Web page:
The proposed Kinabalu Geopark, in the district of Ranau, Sabah covers an area of approximately 1,000 KM2. The Kinabalu Park dominated by Mount Kinabalu (4,095.2M) with an area of 754 KM2 is the core of the proposed geopark. It has a very wide range of habitats, from rich tropical lowland and hill rainforest to tropical montane forest, to sub-alpine forest and scrub on the higher elevations. Its complex geology consists of the oldest rock in Sabah (Crystalline Basement), highly fractured and tectonised sedimentary and metamorphic rocks (Trusmadi and Wariu Formations), ophiolite suite (Chert-Spilite Formation and associated igneous rocks) and the Crocker Formation. 
The main batholith of Mount Kinabalu is composed of granodiorite. Uplifted ultrabasic rocks are also found in abundance. The Pinousok Gravels was deposited during the Pleistocene by glaciation process. Major topographical features include peaks and plateau, gullies, rivers, streams and waterfalls, hot springs, cave and granitic bodies.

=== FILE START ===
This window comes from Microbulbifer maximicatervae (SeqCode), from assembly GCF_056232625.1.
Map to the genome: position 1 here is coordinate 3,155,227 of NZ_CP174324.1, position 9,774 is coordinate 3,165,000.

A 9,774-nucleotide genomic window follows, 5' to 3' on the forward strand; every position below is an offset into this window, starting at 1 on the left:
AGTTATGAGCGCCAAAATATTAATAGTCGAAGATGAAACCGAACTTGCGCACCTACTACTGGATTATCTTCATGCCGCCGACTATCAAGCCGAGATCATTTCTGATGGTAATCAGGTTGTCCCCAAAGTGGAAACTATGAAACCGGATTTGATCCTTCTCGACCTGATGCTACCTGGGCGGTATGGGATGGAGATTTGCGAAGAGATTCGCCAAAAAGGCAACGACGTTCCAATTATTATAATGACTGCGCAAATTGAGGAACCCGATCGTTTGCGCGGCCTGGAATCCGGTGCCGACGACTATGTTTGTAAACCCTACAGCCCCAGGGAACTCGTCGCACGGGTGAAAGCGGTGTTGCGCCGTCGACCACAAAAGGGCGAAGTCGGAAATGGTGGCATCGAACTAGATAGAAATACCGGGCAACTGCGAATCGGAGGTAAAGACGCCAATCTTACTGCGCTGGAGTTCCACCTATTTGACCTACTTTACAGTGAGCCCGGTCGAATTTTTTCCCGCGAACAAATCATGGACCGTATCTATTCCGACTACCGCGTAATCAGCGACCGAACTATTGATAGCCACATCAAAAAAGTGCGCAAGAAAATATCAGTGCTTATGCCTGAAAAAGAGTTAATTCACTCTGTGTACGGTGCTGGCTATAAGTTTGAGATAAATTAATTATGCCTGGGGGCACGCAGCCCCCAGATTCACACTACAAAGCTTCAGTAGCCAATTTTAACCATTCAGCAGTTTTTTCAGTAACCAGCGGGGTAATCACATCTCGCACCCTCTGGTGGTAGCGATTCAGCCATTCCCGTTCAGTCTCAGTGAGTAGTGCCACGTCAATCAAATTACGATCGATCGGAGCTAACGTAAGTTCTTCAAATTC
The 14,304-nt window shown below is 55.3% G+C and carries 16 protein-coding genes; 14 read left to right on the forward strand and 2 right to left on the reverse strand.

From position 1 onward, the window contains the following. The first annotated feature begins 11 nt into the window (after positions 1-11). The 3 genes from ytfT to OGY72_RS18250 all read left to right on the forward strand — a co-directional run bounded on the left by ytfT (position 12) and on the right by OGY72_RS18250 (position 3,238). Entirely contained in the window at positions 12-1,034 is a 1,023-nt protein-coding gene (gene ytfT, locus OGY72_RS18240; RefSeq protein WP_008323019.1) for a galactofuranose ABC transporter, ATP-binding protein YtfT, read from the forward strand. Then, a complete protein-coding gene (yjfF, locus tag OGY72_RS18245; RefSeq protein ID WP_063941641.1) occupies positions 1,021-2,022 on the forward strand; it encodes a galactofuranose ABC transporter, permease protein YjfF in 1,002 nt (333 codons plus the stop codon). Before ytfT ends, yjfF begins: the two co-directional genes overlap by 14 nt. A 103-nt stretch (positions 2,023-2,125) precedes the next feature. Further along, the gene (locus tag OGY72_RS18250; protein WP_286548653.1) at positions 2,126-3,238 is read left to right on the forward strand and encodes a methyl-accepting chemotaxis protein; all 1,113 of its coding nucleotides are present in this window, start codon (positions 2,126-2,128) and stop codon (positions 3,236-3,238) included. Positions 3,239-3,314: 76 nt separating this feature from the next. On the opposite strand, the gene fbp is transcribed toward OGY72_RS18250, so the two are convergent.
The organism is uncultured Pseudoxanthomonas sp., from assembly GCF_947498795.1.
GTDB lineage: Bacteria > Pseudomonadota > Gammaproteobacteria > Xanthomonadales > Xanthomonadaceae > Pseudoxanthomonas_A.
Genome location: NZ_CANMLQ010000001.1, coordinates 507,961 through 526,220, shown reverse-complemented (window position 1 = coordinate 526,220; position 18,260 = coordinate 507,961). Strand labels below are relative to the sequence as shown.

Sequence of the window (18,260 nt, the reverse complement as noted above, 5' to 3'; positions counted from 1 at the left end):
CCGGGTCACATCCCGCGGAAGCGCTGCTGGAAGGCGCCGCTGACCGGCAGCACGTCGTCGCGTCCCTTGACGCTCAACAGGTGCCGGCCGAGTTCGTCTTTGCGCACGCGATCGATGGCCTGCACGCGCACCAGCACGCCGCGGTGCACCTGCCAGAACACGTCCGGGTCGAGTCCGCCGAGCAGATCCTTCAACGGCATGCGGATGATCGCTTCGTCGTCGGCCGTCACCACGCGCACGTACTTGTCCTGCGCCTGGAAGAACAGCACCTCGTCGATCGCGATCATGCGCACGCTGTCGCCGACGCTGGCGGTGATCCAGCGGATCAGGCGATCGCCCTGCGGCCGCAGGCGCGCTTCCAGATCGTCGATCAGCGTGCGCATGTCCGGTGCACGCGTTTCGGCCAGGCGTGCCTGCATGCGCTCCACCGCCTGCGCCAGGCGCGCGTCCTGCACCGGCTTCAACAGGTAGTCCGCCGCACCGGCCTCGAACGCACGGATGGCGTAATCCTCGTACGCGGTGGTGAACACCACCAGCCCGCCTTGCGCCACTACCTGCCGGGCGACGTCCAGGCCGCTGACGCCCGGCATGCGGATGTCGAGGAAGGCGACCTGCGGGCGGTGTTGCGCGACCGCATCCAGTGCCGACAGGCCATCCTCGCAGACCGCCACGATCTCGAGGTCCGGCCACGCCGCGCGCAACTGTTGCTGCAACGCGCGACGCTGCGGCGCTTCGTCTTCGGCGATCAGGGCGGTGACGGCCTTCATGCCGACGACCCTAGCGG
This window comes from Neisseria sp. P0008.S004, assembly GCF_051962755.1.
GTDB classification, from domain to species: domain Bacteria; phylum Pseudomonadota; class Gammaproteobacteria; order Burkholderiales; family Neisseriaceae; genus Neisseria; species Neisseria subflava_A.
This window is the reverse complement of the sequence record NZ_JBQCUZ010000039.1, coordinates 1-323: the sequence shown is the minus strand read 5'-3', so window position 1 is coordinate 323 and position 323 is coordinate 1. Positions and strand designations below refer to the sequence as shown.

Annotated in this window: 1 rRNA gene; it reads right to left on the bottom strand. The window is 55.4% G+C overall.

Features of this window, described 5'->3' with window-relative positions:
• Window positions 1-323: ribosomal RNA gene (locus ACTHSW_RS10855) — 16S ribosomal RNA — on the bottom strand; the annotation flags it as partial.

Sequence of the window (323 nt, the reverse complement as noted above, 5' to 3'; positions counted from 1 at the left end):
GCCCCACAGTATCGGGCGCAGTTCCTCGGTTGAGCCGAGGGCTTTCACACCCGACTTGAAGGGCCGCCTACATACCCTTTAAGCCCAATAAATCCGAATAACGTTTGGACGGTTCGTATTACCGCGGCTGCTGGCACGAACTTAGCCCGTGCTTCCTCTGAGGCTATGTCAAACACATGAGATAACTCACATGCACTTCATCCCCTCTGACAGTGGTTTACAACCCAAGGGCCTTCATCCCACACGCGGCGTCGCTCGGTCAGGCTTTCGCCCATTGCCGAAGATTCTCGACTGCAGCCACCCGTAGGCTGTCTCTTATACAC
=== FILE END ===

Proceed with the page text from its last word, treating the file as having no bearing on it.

Unique displays of the effects of past glacial activities in the shape of "nunataks" jagged peak (such as Low's Peak and South Peak), striations, grooves and polished surfaces, the creation of cirques, U-shaped valleys and gullies, roche mountonnes and deposit of glacial moraines are worth considering for conservation. The wide spectrum of rocks such as granite intrusive, basic and ultrabasic, volcanic, sedimentary and metamorphic rocks, will also compliment the conservation efforts in promoting the Kinabalu Park and its surrounding areas as a Geopark.